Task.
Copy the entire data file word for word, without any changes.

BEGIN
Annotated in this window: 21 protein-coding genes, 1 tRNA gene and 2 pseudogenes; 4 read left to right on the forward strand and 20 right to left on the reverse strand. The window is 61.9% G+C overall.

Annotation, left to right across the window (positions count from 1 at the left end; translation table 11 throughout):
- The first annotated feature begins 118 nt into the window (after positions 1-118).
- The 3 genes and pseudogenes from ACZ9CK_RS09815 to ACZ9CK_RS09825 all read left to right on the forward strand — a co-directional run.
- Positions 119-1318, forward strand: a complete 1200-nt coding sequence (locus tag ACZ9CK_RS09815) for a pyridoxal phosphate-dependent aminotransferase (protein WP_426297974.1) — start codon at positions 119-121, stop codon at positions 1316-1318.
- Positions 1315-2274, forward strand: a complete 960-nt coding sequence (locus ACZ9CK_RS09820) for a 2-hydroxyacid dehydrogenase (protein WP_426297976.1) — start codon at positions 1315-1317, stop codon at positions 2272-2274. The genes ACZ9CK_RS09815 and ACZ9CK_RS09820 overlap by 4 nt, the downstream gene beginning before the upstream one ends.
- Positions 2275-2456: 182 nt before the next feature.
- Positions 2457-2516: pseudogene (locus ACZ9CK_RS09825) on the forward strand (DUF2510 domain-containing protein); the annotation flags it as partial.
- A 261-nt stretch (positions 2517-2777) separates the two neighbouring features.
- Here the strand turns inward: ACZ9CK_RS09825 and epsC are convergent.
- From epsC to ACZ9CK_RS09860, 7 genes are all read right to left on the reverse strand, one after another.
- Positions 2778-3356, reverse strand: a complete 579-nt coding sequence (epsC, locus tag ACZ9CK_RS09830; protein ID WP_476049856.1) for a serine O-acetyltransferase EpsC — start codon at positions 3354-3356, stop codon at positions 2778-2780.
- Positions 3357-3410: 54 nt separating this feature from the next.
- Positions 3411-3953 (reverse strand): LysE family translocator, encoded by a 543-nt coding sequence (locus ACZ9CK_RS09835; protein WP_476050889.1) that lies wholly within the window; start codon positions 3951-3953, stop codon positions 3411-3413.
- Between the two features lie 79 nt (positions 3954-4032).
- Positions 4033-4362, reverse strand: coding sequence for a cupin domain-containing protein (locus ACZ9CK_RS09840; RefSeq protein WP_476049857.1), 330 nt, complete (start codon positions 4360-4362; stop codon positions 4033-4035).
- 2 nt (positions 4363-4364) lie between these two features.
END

Annotated in this window: 21 protein-coding genes, 1 tRNA gene and 2 pseudogenes; 4 read left to right on the forward strand and 20 right to left on the reverse strand. The window is 61.9% G+C overall.

Annotation, left to right across the window (positions count from 1 at the left end; translation table 11 throughout):
- The first annotated feature begins 118 nt into the window (after positions 1-118).
- The 3 genes and pseudogenes from ACZ9CK_RS09815 to ACZ9CK_RS09825 all read left to right on the forward strand — a co-directional run.
- Positions 119-1318, forward strand: a complete 1200-nt coding sequence (locus tag ACZ9CK_RS09815) for a pyridoxal phosphate-dependent aminotransferase (protein WP_426297974.1) — start codon at positions 119-121, stop codon at positions 1316-1318.
- Positions 1315-2274, forward strand: a complete 960-nt coding sequence (locus ACZ9CK_RS09820) for a 2-hydroxyacid dehydrogenase (protein WP_426297976.1) — start codon at positions 1315-1317, stop codon at positions 2272-2274. The genes ACZ9CK_RS09815 and ACZ9CK_RS09820 overlap by 4 nt, the downstream gene beginning before the upstream one ends.
- Positions 2275-2456: 182 nt before the next feature.
- Positions 2457-2516: pseudogene (locus ACZ9CK_RS09825) on the forward strand (DUF2510 domain-containing protein); the annotation flags it as partial.
- A 261-nt stretch (positions 2517-2777) separates the two neighbouring features.
- Here the strand turns inward: ACZ9CK_RS09825 and epsC are convergent.
- From epsC to ACZ9CK_RS09860, 7 genes are all read right to left on the reverse strand, one after another.
- Positions 2778-3356, reverse strand: a complete 579-nt coding sequence (epsC, locus tag ACZ9CK_RS09830; protein ID WP_476049856.1) for a serine O-acetyltransferase EpsC — start codon at positions 3354-3356, stop codon at positions 2778-2780.
- Positions 3357-3410: 54 nt separating this feature from the next.
- Positions 3411-3953 (reverse strand): LysE family translocator, encoded by a 543-nt coding sequence (locus ACZ9CK_RS09835; protein WP_476050889.1) that lies wholly within the window; start codon positions 3951-3953, stop codon positions 3411-3413.
- Between the two features lie 79 nt (positions 3954-4032).
- Positions 4033-4362, reverse strand: coding sequence for a cupin domain-containing protein (locus ACZ9CK_RS09840; RefSeq protein WP_476049857.1), 330 nt, complete (start codon positions 4360-4362; stop codon positions 4033-4035).
- 2 nt (positions 4363-4364) lie between these two features.